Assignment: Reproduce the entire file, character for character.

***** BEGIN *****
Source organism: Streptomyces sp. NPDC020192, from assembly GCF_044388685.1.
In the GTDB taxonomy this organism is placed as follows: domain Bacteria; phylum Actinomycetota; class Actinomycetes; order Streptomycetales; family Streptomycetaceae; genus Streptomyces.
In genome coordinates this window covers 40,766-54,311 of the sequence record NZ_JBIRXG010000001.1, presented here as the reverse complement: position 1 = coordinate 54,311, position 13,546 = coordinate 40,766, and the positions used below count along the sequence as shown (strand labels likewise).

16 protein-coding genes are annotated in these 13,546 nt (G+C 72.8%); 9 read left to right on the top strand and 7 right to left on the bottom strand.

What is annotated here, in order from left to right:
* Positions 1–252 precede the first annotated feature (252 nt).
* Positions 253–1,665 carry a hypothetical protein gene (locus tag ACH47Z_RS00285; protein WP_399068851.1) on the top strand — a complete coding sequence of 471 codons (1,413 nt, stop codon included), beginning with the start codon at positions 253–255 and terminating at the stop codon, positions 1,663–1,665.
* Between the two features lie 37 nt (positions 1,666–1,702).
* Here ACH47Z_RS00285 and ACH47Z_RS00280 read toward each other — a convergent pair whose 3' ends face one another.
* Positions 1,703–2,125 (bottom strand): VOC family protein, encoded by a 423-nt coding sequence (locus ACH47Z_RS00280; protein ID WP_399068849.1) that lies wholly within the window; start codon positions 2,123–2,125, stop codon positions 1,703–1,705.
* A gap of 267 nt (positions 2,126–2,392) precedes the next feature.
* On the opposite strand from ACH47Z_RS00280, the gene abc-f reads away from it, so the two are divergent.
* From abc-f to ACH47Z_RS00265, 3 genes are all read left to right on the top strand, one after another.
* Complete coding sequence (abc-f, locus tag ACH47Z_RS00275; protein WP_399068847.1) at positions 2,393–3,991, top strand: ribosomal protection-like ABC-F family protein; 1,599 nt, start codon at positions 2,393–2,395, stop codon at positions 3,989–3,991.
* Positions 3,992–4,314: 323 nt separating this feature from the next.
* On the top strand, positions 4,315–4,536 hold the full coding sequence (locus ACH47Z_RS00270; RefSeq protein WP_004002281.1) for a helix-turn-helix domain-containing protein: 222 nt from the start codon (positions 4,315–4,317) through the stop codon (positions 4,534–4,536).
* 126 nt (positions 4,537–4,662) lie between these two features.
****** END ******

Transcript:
Source organism: Streptomyces sp. NPDC020192, from assembly GCF_044388685.1.
In the GTDB taxonomy this organism is placed as follows: domain Bacteria; phylum Actinomycetota; class Actinomycetes; order Streptomycetales; family Streptomycetaceae; genus Streptomyces.
In genome coordinates this window covers 40,766-54,311 of the sequence record NZ_JBIRXG010000001.1, presented here as the reverse complement: position 1 = coordinate 54,311, position 13,546 = coordinate 40,766, and the positions used below count along the sequence as shown (strand labels likewise).

16 protein-coding genes are annotated in these 13,546 nt (G+C 72.8%); 9 read left to right on the top strand and 7 right to left on the bottom strand.

What is annotated here, in order from left to right:
* Positions 1–252 precede the first annotated feature (252 nt).
* Positions 253–1,665 carry a hypothetical protein gene (locus tag ACH47Z_RS00285; protein WP_399068851.1) on the top strand — a complete coding sequence of 471 codons (1,413 nt, stop codon included), beginning with the start codon at positions 253–255 and terminating at the stop codon, positions 1,663–1,665.
* Between the two features lie 37 nt (positions 1,666–1,702).
* Here ACH47Z_RS00285 and ACH47Z_RS00280 read toward each other — a convergent pair whose 3' ends face one another.
* Positions 1,703–2,125 (bottom strand): VOC family protein, encoded by a 423-nt coding sequence (locus ACH47Z_RS00280; protein ID WP_399068849.1) that lies wholly within the window; start codon positions 2,123–2,125, stop codon positions 1,703–1,705.
* A gap of 267 nt (positions 2,126–2,392) precedes the next feature.
* On the opposite strand from ACH47Z_RS00280, the gene abc-f reads away from it, so the two are divergent.
* From abc-f to ACH47Z_RS00265, 3 genes are all read left to right on the top strand, one after another.
* Complete coding sequence (abc-f, locus tag ACH47Z_RS00275; protein WP_399068847.1) at positions 2,393–3,991, top strand: ribosomal protection-like ABC-F family protein; 1,599 nt, start codon at positions 2,393–2,395, stop codon at positions 3,989–3,991.
* Positions 3,992–4,314: 323 nt separating this feature from the next.
* On the top strand, positions 4,315–4,536 hold the full coding sequence (locus ACH47Z_RS00270; RefSeq protein WP_004002281.1) for a helix-turn-helix domain-containing protein: 222 nt from the start codon (positions 4,315–4,317) through the stop codon (positions 4,534–4,536).
* 126 nt (positions 4,537–4,662) lie between these two features.